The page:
Photo: via MotorAuthority
Lamborghini will decide by the “beginning of next year” on what form its third model will take—whether it’s a sedan, an SUV or something entirely unexpected.The resulting vehicle will not be on sale before 2016, says CEO Stephan Winkelmann.
A concept car in advance of the new vehicle seems a likely candidate for the upcoming 2012 Geneva Motor Show. In an interview at the recent Frankfurt Auto Show, Winkelmann said that “when we decide, we will show something.”
Estoque on the outside
Winkelmann says it’s clear that his company has to expand into non-sportscar segments to get to the profitability that’s come to automakers like Porsche. That brand has become the business model for luxury automakers seeking to expand out of the supercar realm—automakers including Lamborghini, but also Bentley, Aston Martin and Maserati.
“It’s different than in the Sixties,” he explains.
Adding a non-supercar to the Lamborghini lineup has been on the drawing boards since 2007, when the brand hit record sales of more than 900 vehicles in the U.S. At the 2008 Paris Auto Show, Lamborghini unveiled the Estoque, a four-door sedan with chiseled styling that was later named to several best-of lists from the show.
The Estoque seemed a logical candidate for production, and Winkelmann says it’s always a goal to produce batches of cars shown as concepts. Lamborghini will build 20 Sesto Elemento carbon-fibre supercars, after displaying that vehicle on last year’s auto-show circuit.
“The Estoque was a bit different,” he now explains. “At that time we wanted to test the reaction to Lamborghini outside of the super-sportscar segment.”
Any new model would have to be consistent with the brand image, he says, and the Estoque proved a move outside of supercars would be the right move, he says.
SUV has the inside track?
Winkelmann confirms that by the beginning of 2012, “we will know more or less” which model it will build to accompany its Aventador and Gallardo supercars in showrooms.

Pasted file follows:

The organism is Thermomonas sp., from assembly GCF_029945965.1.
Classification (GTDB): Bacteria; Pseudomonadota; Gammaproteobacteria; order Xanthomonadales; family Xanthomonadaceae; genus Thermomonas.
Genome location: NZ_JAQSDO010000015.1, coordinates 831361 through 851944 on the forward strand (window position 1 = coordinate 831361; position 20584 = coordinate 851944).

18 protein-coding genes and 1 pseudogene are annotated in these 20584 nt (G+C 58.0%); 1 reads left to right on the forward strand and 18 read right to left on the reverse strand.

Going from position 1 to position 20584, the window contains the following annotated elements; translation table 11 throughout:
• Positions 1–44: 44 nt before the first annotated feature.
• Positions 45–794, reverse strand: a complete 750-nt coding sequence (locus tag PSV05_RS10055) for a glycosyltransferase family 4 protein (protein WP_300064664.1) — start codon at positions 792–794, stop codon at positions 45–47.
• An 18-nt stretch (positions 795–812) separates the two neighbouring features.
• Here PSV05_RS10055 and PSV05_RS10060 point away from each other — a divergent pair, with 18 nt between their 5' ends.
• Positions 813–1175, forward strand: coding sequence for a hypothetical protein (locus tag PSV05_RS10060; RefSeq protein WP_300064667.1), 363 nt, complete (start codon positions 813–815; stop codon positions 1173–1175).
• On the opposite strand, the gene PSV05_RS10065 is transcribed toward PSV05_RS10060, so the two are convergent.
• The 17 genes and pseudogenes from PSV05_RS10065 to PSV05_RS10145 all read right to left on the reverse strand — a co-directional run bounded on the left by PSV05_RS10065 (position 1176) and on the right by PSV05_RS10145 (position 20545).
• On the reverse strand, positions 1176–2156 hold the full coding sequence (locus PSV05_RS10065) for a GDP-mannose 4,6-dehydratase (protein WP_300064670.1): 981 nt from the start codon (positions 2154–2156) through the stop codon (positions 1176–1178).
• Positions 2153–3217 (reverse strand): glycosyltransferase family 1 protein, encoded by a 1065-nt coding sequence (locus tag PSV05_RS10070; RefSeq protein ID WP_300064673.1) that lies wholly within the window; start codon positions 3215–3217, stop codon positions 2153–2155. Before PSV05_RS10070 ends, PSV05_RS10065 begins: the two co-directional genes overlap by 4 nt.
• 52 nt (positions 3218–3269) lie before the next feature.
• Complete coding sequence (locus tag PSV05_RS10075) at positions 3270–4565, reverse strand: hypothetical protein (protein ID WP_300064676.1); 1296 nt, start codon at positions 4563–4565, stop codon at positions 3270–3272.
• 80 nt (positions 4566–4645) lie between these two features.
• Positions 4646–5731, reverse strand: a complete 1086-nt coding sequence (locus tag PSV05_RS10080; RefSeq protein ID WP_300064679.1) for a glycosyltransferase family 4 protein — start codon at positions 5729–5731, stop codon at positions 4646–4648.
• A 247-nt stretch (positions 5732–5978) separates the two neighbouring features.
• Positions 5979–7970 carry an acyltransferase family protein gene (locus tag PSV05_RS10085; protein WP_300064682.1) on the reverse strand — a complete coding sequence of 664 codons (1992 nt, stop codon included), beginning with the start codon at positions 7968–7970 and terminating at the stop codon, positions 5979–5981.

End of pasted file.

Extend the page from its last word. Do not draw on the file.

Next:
While downplaying the importance of the Estoque, he confirms that “the SUV is a potential segment” and that part of the calculus for any new model is “what the group [VW AG] can do for you.”
Volkswagen AG builds a trio of SUVs, including the Audi Q7, Volkswagen Touareg and Porsche Cayenne, and is in merger negotiations with Porsche, which builds the Panamera sedan.
Lamborghini has a track record for building SUVs, in the form of the military-grade LM002, which was built from 1986 to 1993, overlapping the years in which Lamborghini was owned by Chrysler.
Asia plays a big role
Whether it’s an SUV or a sedan, the third model lineup at Lamborghini will be decided in part by how well it plays in Asia. Since 2007, sales in other markets have cratered: in the U.S., Lamborghini sold 290 vehicles last year, when it needs to sell 500 a year to be profitable.
In 2010, Chinese sales were approximately 200 units, balancing out the drop in American numbers.
“Asia/Pacific has given us the backup,” he confirms.
With the region’s growing importance, any new model will have to appeal to Asian customers so that it will “have a geographic distribution in the market to achieve the volumes” the company needs to make money, and to seed future growth.
“The biggest market for the future in terms of growth is in China,” he adds. It represents “big opportunities in big segments.”
Winkelmann doesn’t see the U.S. economy rebounding in time to make a profit in 2012—”It’s a market which is down too much in our opinion,” he says—but he’s still bullish on an eventual recovery, one that will be helped along by a new Lamborghini, no matter what shape it takes.
This story originally appeared at Motor Authority
Read more posts on Motor Authority »
NOW WATCH: Executive Life videos
Business Insider Emails & Alerts
Site highlights each day to your inbox.